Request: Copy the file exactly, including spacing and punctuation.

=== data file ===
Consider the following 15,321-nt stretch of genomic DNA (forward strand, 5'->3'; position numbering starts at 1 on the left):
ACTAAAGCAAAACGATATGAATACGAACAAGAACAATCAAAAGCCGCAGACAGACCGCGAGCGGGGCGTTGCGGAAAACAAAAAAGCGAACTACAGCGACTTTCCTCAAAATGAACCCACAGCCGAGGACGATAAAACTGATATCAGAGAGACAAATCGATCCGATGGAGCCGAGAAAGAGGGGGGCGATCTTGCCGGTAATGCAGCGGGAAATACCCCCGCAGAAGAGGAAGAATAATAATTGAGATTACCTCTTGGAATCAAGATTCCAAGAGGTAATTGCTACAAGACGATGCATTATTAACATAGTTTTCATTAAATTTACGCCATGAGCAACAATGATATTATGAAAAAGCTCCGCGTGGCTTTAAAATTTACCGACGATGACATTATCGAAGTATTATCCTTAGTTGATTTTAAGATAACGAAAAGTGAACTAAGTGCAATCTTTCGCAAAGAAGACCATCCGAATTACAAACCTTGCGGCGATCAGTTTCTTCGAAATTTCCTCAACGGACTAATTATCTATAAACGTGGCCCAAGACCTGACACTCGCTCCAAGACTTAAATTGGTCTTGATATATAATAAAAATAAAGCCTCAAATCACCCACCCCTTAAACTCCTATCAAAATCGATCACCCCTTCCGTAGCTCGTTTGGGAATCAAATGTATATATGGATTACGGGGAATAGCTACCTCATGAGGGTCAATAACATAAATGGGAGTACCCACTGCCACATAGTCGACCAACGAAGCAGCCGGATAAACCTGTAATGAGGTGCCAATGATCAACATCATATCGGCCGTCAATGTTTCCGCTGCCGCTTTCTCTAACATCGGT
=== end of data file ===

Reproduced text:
Consider the following 15,321-nt stretch of genomic DNA (forward strand, 5'->3'; position numbering starts at 1 on the left):
ACTAAAGCAAAACGATATGAATACGAACAAGAACAATCAAAAGCCGCAGACAGACCGCGAGCGGGGCGTTGCGGAAAACAAAAAAGCGAACTACAGCGACTTTCCTCAAAATGAACCCACAGCCGAGGACGATAAAACTGATATCAGAGAGACAAATCGATCCGATGGAGCCGAGAAAGAGGGGGGCGATCTTGCCGGTAATGCAGCGGGAAATACCCCCGCAGAAGAGGAAGAATAATAATTGAGATTACCTCTTGGAATCAAGATTCCAAGAGGTAATTGCTACAAGACGATGCATTATTAACATAGTTTTCATTAAATTTACGCCATGAGCAACAATGATATTATGAAAAAGCTCCGCGTGGCTTTAAAATTTACCGACGATGACATTATCGAAGTATTATCCTTAGTTGATTTTAAGATAACGAAAAGTGAACTAAGTGCAATCTTTCGCAAAGAAGACCATCCGAATTACAAACCTTGCGGCGATCAGTTTCTTCGAAATTTCCTCAACGGACTAATTATCTATAAACGTGGCCCAAGACCTGACACTCGCTCCAAGACTTAAATTGGTCTTGATATATAATAAAAATAAAGCCTCAAATCACCCACCCCTTAAACTCCTATCAAAATCGATCACCCCTTCCGTAGCTCGTTTGGGAATCAAATGTATATATGGATTACGGGGAATAGCTACCTCATGAGGGTCAATAACATAAATGGGAGTACCCACTGCCACATAGTCGACCAACGAAGCAGCCGGATAAACCTGTAATGAGGTGCCAATGATCAACATCATATCGGCCGTCAATGTTTCCGCTGCCGCTTTCTCTAACATCGGT